Chicken Cacciatore (Pollo alla Cacciatora)

chicken cacciatore / chicken hunter

There are hundreds of variations on the popular dish Chicken Cacciatore (Pollo alla Cacciatora) translated as in the style of the hunter, including using various meats such as rabbit, pheasant, partridge, and capretto (baby goat).  Most versions of the dish include herbs, onions, tomatoes, mushrooms and a braising liquid such as white or red wine (and/or water).  It’s my guess that most cacciatora dishes of the past did not include chicken but rather wild game which required a long, slow, braise to tenderize the meat.

As Marcella Hazan explains in The Essentials of Classic Italian Cooking she also cites the variation of cacciatore: “Since there has always been a hunter in nearly every Italian household, every Italian cook prepares a dish with a claim to that description. There are uncounted permutations in the dishes that go by the cacciatora name, but what they generally consist of is a … fricassee with tomato, onion, and other vegetables.”

close up of a chicken leg which has been cooked in the style of the hunter or chicken cacciatore

Chicken Cacciatore (Pollo alla Cacciatora)
Prep time
Cook time
Total time
Chicken Cacciatore (Pollo alla Cacciatora)
Serves: 4-6
  • 1 whole chicken butchered into eight parts
  • Kosher salt and freshly ground black pepper
  • 2 cloves of garlic diced into chunky pieces
  • 2 cups of mushrooms, chopped into 1-2 inch pieces (stock mushrooms are fine, but you can get fancy and use any wild variety, as well)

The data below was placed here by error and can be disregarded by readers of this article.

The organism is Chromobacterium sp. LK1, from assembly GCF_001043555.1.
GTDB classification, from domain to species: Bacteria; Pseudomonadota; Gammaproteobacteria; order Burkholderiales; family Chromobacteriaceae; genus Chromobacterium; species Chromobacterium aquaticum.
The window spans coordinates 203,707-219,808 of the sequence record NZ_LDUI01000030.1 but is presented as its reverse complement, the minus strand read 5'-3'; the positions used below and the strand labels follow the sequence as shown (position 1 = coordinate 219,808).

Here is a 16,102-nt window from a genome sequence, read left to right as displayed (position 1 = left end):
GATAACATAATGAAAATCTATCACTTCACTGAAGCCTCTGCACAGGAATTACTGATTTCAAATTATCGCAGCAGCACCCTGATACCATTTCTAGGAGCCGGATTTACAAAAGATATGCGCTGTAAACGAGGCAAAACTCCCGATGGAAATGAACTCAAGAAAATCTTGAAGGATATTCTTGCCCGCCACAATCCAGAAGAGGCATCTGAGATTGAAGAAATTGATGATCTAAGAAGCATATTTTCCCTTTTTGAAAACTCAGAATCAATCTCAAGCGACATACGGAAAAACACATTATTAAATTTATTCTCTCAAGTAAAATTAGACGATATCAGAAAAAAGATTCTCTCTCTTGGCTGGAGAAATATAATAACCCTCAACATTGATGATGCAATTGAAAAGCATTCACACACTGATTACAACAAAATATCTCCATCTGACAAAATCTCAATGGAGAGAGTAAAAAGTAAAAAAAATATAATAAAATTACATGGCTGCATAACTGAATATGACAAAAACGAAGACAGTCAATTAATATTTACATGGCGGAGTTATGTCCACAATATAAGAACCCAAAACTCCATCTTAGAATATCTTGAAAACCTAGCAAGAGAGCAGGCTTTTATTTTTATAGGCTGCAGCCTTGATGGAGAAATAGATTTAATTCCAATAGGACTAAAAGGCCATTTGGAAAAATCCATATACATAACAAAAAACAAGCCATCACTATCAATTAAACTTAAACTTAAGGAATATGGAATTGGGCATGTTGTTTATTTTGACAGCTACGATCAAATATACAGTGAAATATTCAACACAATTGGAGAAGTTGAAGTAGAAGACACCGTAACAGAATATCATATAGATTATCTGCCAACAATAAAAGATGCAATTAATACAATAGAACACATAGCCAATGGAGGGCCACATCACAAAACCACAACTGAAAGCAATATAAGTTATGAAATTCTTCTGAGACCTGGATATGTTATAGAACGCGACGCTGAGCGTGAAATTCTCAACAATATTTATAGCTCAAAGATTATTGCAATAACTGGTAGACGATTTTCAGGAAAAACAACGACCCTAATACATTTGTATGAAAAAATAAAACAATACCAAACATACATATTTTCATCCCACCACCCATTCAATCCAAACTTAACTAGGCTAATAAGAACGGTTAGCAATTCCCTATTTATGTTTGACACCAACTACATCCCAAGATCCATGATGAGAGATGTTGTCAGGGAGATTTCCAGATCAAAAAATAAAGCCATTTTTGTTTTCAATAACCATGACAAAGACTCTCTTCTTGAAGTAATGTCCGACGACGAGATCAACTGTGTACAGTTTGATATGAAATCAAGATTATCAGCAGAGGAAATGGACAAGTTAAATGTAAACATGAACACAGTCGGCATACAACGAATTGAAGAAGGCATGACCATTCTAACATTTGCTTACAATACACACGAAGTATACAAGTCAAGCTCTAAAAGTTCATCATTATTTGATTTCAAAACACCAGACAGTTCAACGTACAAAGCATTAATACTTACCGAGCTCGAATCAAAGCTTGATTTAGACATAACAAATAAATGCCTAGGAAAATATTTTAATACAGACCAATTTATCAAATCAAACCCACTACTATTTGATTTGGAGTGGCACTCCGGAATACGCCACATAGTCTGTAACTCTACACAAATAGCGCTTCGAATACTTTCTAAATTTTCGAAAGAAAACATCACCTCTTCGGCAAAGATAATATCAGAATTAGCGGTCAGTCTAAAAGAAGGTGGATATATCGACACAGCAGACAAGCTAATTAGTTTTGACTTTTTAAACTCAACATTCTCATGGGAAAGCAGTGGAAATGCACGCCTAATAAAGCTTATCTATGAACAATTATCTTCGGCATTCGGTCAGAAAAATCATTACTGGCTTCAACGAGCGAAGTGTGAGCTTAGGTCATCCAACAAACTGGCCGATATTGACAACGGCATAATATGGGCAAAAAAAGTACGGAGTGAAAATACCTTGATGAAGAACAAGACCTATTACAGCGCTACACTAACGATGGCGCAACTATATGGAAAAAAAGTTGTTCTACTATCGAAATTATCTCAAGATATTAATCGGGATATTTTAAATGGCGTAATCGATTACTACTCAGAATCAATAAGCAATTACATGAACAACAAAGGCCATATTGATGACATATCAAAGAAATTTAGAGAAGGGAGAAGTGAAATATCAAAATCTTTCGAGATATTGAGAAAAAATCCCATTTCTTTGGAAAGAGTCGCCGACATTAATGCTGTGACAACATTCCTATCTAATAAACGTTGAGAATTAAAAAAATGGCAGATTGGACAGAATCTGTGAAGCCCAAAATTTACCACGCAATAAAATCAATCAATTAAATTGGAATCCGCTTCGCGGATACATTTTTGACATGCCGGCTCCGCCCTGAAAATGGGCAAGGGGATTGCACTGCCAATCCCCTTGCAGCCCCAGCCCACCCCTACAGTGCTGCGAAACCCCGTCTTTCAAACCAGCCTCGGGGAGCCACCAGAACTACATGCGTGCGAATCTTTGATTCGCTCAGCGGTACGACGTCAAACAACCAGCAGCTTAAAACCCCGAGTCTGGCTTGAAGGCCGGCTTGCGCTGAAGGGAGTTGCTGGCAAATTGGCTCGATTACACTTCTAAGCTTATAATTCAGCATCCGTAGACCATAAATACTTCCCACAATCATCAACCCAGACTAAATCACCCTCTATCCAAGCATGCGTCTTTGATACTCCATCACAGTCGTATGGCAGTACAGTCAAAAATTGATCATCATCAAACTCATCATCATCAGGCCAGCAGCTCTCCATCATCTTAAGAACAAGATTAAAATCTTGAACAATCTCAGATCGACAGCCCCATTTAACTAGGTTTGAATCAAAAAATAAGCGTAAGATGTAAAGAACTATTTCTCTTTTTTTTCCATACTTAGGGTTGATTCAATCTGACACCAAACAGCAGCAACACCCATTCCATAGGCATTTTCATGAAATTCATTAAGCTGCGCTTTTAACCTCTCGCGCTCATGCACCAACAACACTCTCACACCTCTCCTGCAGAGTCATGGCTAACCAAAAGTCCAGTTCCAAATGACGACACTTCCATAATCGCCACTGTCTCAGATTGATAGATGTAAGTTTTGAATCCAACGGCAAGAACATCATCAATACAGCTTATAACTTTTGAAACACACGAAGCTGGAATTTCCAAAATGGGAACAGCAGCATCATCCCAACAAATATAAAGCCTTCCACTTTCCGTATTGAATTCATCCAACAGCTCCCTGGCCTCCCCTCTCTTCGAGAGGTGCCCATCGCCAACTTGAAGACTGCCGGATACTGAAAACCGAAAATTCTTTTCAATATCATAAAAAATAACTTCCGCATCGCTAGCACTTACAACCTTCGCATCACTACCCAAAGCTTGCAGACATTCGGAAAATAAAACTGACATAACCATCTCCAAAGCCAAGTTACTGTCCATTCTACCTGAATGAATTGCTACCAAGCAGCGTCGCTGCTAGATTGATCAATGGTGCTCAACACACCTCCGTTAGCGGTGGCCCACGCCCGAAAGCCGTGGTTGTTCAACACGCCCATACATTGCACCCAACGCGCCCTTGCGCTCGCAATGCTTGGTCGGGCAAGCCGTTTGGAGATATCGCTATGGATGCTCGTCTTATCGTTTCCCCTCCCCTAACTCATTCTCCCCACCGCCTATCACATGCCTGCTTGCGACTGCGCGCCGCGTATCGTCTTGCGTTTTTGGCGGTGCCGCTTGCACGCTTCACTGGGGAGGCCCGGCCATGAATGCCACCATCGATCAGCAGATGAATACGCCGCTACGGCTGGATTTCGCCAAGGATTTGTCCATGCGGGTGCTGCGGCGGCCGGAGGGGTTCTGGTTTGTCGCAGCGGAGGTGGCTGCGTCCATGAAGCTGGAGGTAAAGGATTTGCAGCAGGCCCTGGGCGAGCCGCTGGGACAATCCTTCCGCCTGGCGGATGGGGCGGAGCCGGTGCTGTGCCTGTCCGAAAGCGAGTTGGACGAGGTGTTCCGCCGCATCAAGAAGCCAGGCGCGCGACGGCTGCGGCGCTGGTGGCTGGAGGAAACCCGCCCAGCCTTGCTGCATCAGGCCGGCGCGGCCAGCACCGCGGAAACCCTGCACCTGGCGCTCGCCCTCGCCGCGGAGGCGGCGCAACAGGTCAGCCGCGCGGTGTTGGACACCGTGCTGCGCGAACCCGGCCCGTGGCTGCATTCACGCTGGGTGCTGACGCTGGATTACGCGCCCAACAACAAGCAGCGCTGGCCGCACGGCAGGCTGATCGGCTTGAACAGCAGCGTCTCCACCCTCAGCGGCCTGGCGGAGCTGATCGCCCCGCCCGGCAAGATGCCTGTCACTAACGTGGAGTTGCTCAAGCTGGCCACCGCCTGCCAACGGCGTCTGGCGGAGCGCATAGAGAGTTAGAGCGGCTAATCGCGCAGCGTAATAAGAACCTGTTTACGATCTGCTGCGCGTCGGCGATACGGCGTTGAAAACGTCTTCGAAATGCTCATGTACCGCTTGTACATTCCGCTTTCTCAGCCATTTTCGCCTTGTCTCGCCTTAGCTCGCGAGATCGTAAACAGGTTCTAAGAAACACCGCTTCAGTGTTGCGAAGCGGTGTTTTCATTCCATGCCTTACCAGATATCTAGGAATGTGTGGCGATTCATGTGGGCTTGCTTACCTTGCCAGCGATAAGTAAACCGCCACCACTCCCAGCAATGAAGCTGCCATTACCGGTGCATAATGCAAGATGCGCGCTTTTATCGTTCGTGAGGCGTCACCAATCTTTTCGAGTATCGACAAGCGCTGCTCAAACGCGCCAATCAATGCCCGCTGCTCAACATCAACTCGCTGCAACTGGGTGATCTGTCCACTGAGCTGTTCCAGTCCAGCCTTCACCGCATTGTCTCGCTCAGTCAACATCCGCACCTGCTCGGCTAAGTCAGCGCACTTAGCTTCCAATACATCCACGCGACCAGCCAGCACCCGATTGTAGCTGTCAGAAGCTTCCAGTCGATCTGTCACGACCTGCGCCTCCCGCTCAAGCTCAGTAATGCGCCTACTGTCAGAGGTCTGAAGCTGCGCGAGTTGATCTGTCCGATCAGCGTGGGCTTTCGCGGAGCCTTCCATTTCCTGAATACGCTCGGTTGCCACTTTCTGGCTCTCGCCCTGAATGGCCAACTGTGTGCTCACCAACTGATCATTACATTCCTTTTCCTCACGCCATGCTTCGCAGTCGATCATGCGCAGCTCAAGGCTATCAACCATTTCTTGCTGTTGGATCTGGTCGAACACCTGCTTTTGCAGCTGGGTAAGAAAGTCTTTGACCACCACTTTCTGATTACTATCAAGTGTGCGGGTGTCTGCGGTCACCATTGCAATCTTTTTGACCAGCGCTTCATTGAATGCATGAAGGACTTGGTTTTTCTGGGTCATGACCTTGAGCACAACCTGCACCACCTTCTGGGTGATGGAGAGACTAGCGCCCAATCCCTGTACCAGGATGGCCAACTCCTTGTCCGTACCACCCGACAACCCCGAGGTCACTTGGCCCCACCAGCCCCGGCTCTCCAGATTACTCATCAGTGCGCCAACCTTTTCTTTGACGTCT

• 2-3 cups of dry white or red wine (you could also use water and while the flavor will not be as intense it's perfectly suitable)
  • Good extra virgin olive oil
  • Herbs of choice (2-3 bay leaves or a few sprigs of rosemary)
  • 1-2 cups of plum tomatoes (macerated by hand) - optional
  • 1 small potato diced into 1-2 inch pieces - optional
  1. Most cacciatore dishes start by searing seasoned meat (which has been butchered into parts) in olive oil. The searing adds flavor to the meat and produces a fatty base in the pot for the next step, which includes removing the meat and sauteing onions, tomatoes, mushrooms, etc. The vegetables are then cooked down for about five minutes and the liquid is added (usually red or white wine depending on the region of Italy).
  2. The amount of liquid added is important because you don't want the meat to boil in lots of liquid rather you want to add just enough liquid to create a "pot roasting or braising" environment. Thereafter, the meat is returned to the pot and the dish is simmered for approximately 60 minutes on low heat. The end product should produce meat that is tender and full of simple, and highly satisfying, flavor.
  3. Note: you can keep the skin on the bird or remove it (if you remove it then add a bit more olive oil)


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